Reader beware, a normal citizen of this world would have felt some deep dread of fear at such a revelation as this that the boy just experienced -- but the boy was no normal specimen, and having lost his brother, and sailed the open seas with a trove of stuffed animals for company, fear was not a thing to be considered. The young man peered up into the heavens quickly to make sure a torpedo wasn't about to explode down, and, noting the vista above as free of piloting, he dove down the hole. Where those pigeons came from, he would go.

As he descended the steely rabbit hole, the boy pondered that perhaps he was the pawn in someone's giant 'chutes and ladders' game.

The hole curved before it finally spit him out on a long hallway. This drab and somewhat dank corridor held within it the strangest sight the boy had ever comprehended. Here stood door after door on either side. Each door stood to be regular in construct, perhaps slightly taller than normal, each maybe nine or ten feet tall. At the base of every door there was an opening like that of a doggy-door. But in the stead of dogs, there were very prim-and-proper pigeonesque birds, standing single-file, waiting to enter into each door. There were, in front of most doors, conservative little lines of six or seven birds awaiting their door-appointments. For quite some time the boy simply stood and beheld this mechanism at work. As far as the boy surmised, the pigeonesque creatures (let the reader know: the birds are stated as pigeonesque, in that we know them to be in resemblance of form to that of pigeons, but in many other ways the two specimens are distinct, but to how exactly these birds should be called, this narrator does not know, and therefore they are herein referred to simply as pigeonesque) had a two step process they went through.

When a bird first arrived into the hallway, it held something in its beak. The boy couldn't organize the arsenal of things these creatures bore with them. Some of them brought cell phones, some porcelain dolls... one even awkwardly towed a man-sized unicycle somehow. These birds would wait in a seemingly random line, enter through the doggy-door (let the reader understand: the boy only spotted the unicycle in line, he never saw how the bird got the enormous device through the too-small door. This remained a mystery to the lad), and then exit minus the commodity.  Said bird would then get into a new line seemingly randomly. The bird would enter through the hole in the door with nothing in the beak, and then soon enough exit, with a new beakful of random substance. Upon exiting the room, the bird would walk, then flutter, then propel itself to a roar of speed before zooming up and out the hole from which the boy came. This was how it went.

The boy walked down the long hallway. Past door after door. In white paint, often very sloppily, every door had a different set of words painted on. It seemed very random. The first door to the right had written on it, "Beware the ides of August." Another read, "Eat, Sleep, Pray, Love, Sleep." Still another, "What goes around and comes around is a frisbee." Yet another, "Surely you won't die." That one rather scared the lad. He would certainly not choose that one.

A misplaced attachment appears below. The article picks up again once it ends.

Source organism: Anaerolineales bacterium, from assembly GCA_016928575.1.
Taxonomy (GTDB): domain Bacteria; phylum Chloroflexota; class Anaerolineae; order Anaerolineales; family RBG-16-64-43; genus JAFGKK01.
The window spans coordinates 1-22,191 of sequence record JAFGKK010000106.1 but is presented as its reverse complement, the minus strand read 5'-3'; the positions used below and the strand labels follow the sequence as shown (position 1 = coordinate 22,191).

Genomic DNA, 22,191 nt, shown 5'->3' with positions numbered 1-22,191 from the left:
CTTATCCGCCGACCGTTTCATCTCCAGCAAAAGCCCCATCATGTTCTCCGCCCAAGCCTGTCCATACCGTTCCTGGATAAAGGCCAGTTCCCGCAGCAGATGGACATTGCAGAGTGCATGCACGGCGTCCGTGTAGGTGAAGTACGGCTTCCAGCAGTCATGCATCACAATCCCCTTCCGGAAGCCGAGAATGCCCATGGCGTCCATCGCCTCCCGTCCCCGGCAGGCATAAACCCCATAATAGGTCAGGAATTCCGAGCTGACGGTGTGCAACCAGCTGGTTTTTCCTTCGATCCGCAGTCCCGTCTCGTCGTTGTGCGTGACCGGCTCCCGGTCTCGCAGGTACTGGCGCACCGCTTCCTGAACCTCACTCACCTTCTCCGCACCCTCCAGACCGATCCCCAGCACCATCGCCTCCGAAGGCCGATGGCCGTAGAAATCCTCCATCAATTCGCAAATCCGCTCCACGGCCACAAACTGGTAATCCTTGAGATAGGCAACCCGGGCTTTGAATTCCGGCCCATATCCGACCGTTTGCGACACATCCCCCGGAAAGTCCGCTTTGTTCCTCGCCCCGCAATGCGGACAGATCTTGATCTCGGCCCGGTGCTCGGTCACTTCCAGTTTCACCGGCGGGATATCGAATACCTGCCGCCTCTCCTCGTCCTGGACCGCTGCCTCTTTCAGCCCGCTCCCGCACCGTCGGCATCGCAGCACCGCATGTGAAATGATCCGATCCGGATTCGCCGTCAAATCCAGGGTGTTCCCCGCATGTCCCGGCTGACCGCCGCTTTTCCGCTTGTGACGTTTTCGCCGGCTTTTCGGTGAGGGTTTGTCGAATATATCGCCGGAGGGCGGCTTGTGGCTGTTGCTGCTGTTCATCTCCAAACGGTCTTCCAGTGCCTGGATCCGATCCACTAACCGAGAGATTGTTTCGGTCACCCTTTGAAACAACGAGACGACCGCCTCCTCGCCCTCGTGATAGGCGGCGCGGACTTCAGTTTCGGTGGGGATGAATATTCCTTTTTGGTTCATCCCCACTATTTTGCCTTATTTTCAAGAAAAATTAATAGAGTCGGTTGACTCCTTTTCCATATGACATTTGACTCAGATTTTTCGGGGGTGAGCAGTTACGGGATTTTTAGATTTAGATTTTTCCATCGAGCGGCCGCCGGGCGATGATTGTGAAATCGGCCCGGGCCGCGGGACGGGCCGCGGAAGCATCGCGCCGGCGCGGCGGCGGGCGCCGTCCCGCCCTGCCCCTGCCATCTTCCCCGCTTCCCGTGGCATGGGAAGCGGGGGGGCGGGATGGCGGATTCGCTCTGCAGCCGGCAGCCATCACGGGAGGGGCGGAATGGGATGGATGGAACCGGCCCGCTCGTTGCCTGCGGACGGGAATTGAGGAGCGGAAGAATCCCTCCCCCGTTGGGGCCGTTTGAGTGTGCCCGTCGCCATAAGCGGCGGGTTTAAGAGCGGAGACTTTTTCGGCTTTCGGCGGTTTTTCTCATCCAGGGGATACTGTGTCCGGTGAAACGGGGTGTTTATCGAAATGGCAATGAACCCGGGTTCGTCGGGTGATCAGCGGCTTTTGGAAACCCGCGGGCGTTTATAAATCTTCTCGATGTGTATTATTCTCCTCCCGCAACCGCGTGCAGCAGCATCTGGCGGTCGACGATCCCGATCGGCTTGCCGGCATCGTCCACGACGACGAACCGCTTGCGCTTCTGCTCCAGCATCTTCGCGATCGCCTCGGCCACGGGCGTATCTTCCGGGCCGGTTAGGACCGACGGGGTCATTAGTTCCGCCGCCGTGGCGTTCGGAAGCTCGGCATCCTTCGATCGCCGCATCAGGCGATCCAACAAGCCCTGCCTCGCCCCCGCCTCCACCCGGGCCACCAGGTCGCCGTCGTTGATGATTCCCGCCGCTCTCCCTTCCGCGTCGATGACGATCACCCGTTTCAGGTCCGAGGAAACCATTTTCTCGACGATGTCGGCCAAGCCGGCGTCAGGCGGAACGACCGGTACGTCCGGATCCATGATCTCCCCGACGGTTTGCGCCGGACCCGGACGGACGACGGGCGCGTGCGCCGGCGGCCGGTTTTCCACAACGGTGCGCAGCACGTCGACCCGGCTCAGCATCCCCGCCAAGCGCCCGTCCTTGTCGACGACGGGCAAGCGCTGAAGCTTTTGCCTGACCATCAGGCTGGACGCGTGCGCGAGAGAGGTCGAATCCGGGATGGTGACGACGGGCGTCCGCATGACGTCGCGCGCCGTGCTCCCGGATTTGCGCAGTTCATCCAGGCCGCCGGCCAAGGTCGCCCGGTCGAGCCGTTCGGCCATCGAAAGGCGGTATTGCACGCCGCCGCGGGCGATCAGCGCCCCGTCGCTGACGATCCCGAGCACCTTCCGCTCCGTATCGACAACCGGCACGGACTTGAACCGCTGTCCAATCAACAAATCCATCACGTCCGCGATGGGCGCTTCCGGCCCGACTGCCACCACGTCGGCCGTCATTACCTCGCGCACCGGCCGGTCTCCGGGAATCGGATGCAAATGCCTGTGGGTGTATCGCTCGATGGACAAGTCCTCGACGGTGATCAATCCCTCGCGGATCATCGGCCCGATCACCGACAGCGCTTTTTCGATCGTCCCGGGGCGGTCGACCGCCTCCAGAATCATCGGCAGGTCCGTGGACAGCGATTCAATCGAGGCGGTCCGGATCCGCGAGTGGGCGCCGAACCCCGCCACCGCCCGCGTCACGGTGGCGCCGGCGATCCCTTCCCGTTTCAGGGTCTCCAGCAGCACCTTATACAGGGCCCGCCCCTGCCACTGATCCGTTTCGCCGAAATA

The boy wasn't at all sure what he was going to do at all. He just kept walking down the hallway. He couldn't yet see the end; only the horizon. But then he came to a door which read, "O Come, O Come." The boy was drawn to it. One year long ago during a rainy Christmas a bunch of bums huddled around a flaming trashcan bursted out in a cryptic iteration of "O Come, O Come Emmanuel". The words to that song always left the boy with a keen and somewhat pleasant sense of longing. For what he was supposed to be yearning and waiting for, he didn't know. But he waited, nonetheless. And now, in this underground bunker in the middle of an island pyramid who-knows-where in the Pacific, the boy felt compelled to open this one door.

What he saw stumped him.

There was a desk, a chair, a pile of stuff that stood taller than the boy... and a donkey. That donkey somehow, and mind you -- this was the first thing that left the lad dumbfounded, was seated on the chair like a human, huddled over the desk as if ready to write down his memoirs. At once the donkey noticed the door's opening, and immediately spoke up.

"Oh good, a human boy! What a joy! O come, O come good sir!"

The boy, not having one of his most profoundest moments, replied, "You can talk."

The donkey was puzzled. He thought too himself for a bit, "I... well, I... I suppose I can." The donkey let out a somewhat fierce sounding hee-haw and then beckoned the boy to come closer with one leg. The boy took one step closer and then paused. "I suppose I can make this easier for you."

At once the donkey removed his head with two of his feet. The reader may expect that this explanation means that the individual took off his donkey mask, but the reader would be wrong in picturing it as such. No. The donkey took off his head. He had a donkey head, and then he did not. Underneath however, was something like a human male's head. It had all the pieces that a human man would have; two ears, two eyes, a mouth, tongue, teeth, a chin, and a nose, sure enough, and all the parts seemed to be in the right places, but somehow it wasn't right. This was not a man. At least, it was not a human man.